• around 2030. Phase 2A will take the line further northwest to Crewe, a major junction for trains

  • continuing north, while Phase 2B will extend the line from Crewe to Manchester while creating

  • a separate branch from Birmingham through the East Midlands to Leeds and York.

  • These sections are projected to open in roughly 2030 and 2035 respectively, but with those

  • dates so far out they could very easily slip, and by the time the UK has its major new High

  • Speed Network, Japan will probably be opening its first intercity maglev line.

  • The network will tie into existing lines at Wigan and York, allowing high speed trains

  • to serve destinations not on the high speed lines themselves, such as Liverpool, Newcastle,

  • Edinburgh and Glasgow , though the trains which will travel at speeds in excess of 200

  • mph on HS2 itself will need to slow down to the regular 125 mph speeds.

  • HS2 has faced criticism from across the political spectrum, on grounds of its high cost and

  • the environmental impact of constructing the line, though significant measures have been

  • included within the plan to minimise these, such as the planting of 600Ha of new woodland

  • and the creation of one of Europe's largest areas of chalk grassland.

  • Beyond HS2, planning is underway on a further high speed corridor known as HS3 or Northern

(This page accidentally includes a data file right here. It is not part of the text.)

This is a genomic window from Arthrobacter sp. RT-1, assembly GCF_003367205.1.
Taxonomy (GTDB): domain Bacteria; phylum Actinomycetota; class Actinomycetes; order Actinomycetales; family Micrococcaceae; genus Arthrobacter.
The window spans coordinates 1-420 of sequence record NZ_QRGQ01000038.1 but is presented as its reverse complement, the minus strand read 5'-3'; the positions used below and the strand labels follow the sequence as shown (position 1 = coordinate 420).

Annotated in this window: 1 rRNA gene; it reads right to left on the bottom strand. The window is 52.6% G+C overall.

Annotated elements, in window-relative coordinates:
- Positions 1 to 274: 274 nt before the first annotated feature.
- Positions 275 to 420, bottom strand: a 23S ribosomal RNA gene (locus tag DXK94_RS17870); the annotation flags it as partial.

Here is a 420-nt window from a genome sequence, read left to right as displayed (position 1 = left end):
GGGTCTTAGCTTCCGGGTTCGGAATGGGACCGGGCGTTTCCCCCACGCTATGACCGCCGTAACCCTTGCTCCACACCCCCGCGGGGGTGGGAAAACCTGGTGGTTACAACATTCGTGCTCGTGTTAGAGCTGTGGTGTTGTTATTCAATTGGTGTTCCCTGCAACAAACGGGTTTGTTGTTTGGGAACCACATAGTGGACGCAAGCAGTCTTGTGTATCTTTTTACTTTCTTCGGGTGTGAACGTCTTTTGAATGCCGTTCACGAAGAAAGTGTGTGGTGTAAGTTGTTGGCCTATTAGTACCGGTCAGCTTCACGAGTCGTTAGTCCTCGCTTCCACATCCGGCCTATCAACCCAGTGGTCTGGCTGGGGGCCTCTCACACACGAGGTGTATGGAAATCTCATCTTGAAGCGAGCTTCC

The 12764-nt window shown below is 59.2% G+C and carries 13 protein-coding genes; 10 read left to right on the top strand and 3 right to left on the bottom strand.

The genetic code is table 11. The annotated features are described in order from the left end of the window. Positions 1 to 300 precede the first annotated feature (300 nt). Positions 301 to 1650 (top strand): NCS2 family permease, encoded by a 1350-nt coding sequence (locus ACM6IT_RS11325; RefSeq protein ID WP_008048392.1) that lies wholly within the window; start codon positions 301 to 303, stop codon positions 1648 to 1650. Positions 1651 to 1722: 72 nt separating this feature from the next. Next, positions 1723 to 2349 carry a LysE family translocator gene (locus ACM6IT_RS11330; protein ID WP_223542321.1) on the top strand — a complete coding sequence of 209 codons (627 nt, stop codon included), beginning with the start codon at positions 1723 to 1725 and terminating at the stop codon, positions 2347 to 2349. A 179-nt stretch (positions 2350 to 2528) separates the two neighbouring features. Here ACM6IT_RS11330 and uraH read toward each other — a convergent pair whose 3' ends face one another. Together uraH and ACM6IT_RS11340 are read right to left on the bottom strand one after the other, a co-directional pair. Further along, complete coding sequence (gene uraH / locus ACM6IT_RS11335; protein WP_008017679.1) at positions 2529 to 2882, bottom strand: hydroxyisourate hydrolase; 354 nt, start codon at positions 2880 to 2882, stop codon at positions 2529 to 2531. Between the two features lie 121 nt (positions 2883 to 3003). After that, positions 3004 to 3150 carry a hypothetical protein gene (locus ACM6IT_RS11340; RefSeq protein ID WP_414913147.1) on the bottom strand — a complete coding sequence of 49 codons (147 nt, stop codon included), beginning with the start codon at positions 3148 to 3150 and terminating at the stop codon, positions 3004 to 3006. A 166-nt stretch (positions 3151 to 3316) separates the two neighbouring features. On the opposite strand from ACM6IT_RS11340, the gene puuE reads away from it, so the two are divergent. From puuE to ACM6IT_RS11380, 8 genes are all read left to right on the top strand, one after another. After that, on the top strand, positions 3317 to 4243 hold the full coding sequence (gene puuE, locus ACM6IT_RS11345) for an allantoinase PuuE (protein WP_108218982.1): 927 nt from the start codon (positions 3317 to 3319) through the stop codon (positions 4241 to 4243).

• Powerhouse Rail, to better connect the North of England, including planned high speed routes

  • between Liverpool and Manchester and Manchester and Leeds. This will also double as an extension

  • of HS2 to Liverpool.

  • These plans are politically popular in the North of England, where major investment into

  • our transport links have been needed for a very long time, though we're still yet to

  • see confirmation of funding or a timescale for this project.

  • As mentioned before, the most intriguing element of High Speed Rail in the UK is perhaps the

  • rolling stock, which has varied largely because of the number of different models used by

  • varying franchises in the last 20 years.

  • Of course, while things all started with Mallard, a locomotive largely limited by sub 100 mph

  • line speeds, perhaps the most significant developments in British High Speed rail technology

  • came in the late 20th century, inspired by the development of the Japanese Shinkansen

  • and the French TGV, train systems you can learn about in my other high speed rail explained

  • videos.

  • The next major development for high speed trains in Britain came in the 1970s with the

  • Advanced Passenger Train, or APT for short. The APT was meant to compete with the developing

  • fast trains in Japan and, later on, France, and included features such as hydrokinetic